A bitter cold February afternoon sets the scene for our sweet time with London based musician Adam French. Taking refuge inside an intimate studio, Boys by Girls laughed and chatted with a delightful and animated Adam, exploring everything from his musical career as a solo artist thus far, to his nimble green fingers, and a few little bits in between. Making noise for pleasure and for work, his affinity for music and childhood obsession with Fantasia has beautifully shaped his musical expression today. He will make the cello cool, just watch this space.
A knack for experimenting musically and continuously cross-pollinating bits and pieces of his work, Adam seeks to seep aspects of his lyrics, visuals, and ideas to be a wholly new entity within itself. Inspired by names such as Burial, Bon Iver, and Johnny Cash, we found ourselves in a mellow moment, the dulcet tones of Bon Iver accompanying the work of photographer Vic Lentaigne… “this is when everyone falls into a dream world, sleeping and crying on each other.” Fashion was brought to the table by Nathan Henry.
A high-spirited conversation ensued, lively hands painting vibrant visuals as he described his haphazard home slash studio slash rehearsal space, and exactly where his beloved orange tree lives. Sipping away at tea (we lost count of how many), a comfortable familiarity allowed the conversation to fill the room - the white walls listening to every word he had to say. His pleasant persona and authentic words exhibit a refreshing truth, drawing a smile on the lips of listeners.
Adam’s latest EP ‘Weightless’ is available now - an honest and emotive collective of songs reflecting the importance of shared burdens, halved worries, and the ever-changing landscape of a relationship. Close your eyes and allow yourself to be suspended in time, wistfully encapsulated in the cinematic melodies. 2018 holds an exciting number of ventures, so it’s probably time he books in friends to pay his plants a visit.
Who is Adam?
Who is Adam? Adam is a man, Adam is inquisitive, experimental… maybe annoying at times. I guess I’m a bit full on and intense, but only for the right reasons. I’m just focused, I guess.
How would you describe your journey as a musician?
Long. Painful at times, but you know, with a light at the end of the tunnel. It feels like things are starting to happen now, so although things have taken a while, the pieces of the puzzle have gradually been coming together. It feels like things are heading in the right direction.
How long have you been playing?
I picked up a guitar when I was about eight and ever since then I’ve just been teaching myself and learning, picking things up as I went along. I started doing the solo thing about four years ago. I was in bands as a teenager, so I spent my years from 16-19 with a group of mates playing guitar music in Congleton - which, as we have found out, is a place where nobody has heard of. We played shows in Stoke and Manchester, Birmingham and that sort of hub of the world. We did a few gigs in London near the end with the band, but then the guys went off to university and I was just in a mindset of; ‘I don’t want to go to university, I don’t want a degree, I want a music career’ - so I didn’t really see the benefit of doing the uni thing at the time. I stayed behind and thought; ‘fuck it, I’ll do my own thing’ and not have to rely on anybody else. I started writing music for me instead of for the band, performing as just me, and getting into the acoustic side of things - stripping everything back and figuring out new ways to make noise.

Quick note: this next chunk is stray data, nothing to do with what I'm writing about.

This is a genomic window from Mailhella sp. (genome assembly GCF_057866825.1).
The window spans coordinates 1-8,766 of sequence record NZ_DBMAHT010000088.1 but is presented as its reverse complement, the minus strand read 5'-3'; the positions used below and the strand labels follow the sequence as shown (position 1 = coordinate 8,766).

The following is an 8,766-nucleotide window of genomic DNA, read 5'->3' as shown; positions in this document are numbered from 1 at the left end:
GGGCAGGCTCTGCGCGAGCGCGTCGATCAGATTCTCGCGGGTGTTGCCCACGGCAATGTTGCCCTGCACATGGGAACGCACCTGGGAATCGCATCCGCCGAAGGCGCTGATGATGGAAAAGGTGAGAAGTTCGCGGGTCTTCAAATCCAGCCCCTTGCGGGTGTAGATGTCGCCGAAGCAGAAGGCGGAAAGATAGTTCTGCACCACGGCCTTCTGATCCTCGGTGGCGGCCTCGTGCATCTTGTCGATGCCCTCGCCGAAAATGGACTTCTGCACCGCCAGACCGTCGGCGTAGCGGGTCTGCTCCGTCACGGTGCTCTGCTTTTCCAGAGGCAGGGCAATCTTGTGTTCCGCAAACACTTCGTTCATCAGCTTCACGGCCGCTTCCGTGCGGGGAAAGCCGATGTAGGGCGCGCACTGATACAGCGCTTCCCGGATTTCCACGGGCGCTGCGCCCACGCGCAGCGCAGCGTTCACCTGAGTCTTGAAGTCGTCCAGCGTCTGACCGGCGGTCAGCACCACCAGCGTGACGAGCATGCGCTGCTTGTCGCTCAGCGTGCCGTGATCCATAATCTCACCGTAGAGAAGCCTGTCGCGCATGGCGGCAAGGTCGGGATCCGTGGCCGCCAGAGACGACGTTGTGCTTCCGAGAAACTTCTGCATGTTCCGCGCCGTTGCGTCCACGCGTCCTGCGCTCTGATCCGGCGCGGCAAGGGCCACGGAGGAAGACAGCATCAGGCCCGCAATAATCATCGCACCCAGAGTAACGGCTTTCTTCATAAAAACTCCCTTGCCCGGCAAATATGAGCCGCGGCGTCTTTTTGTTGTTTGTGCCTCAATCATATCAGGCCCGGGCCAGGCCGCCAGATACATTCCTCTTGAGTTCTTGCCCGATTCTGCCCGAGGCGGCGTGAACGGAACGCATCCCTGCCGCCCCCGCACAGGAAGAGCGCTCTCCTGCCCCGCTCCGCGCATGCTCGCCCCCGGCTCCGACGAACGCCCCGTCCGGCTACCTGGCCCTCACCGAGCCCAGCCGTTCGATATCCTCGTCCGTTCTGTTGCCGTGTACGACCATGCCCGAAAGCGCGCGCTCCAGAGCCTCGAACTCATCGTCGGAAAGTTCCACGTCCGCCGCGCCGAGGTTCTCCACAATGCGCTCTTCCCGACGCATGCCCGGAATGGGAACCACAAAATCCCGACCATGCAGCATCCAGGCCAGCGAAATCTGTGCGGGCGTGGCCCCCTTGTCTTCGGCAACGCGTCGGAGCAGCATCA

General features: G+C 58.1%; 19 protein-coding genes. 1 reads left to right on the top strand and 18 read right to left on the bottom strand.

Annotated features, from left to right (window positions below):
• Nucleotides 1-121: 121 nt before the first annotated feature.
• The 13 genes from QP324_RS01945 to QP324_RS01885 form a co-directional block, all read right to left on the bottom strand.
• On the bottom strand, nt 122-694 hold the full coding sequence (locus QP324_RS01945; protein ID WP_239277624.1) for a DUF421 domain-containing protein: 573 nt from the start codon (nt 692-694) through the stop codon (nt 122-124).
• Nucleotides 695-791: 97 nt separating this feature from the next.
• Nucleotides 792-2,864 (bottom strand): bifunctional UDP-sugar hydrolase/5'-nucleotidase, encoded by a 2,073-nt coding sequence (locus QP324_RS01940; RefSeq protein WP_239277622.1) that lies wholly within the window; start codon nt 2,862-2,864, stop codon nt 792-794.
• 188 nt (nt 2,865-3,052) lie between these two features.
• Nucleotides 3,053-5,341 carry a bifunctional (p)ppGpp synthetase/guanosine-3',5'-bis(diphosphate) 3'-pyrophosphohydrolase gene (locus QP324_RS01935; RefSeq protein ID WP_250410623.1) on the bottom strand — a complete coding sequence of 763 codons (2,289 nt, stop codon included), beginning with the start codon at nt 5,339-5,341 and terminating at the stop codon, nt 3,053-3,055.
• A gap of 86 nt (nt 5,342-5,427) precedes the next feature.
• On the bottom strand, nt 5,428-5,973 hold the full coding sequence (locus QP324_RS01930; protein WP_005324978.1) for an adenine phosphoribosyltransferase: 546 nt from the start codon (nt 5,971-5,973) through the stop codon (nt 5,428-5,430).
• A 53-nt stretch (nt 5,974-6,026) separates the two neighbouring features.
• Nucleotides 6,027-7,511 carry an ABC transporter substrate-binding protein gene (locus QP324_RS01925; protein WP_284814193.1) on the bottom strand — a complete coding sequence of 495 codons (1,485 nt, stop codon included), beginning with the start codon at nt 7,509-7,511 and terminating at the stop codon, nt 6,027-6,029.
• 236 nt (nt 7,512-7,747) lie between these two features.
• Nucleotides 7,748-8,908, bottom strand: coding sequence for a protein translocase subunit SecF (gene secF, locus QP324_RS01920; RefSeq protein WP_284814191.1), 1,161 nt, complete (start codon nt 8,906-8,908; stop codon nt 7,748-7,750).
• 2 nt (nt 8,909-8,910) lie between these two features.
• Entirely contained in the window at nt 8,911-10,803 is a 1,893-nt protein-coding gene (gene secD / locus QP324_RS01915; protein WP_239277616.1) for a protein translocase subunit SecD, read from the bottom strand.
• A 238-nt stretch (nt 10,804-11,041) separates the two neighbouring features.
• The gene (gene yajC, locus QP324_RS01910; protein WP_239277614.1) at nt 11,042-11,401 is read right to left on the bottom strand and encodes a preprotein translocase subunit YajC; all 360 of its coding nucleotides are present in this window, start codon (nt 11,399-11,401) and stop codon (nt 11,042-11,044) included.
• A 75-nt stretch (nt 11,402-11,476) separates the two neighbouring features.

How many instruments do you play?
I play guitar and piano mainly, and then drums, bass, and keys.
You don’t need anyone else, you are a one-man band.
Oh, I don’t know about that, you always need people around you, but I was always picking up different things when I was younger and trying to figure out how to use different instruments in the right way. I’ve always been keen on experimenting with things - a kinetic learner.
Your ‘Weightless’ EP was released three months ago, what has the reaction been like?
Really good! The audience has really accepted it and gone with it, because it is different to the things I’ve put out in the past and it is a lot more sort of mellow and chilled out in places, but then also there are probably a lot of people that weren’t as into what I was doing before that have been introduced to me with ‘Weightless’ as the first time. It’s been really cool, we’ve had all sorts of mental support from - Kylie Minogue and Dua Lipa are into it, which is like ‘the fuck?’. It’s insane, but that’s the power of the internet isn’t it? The access to music, or with anything you do now, it’s there, out in the big bad world and anyone can get a hold of it.
They’re very emotional songs, what inspired them?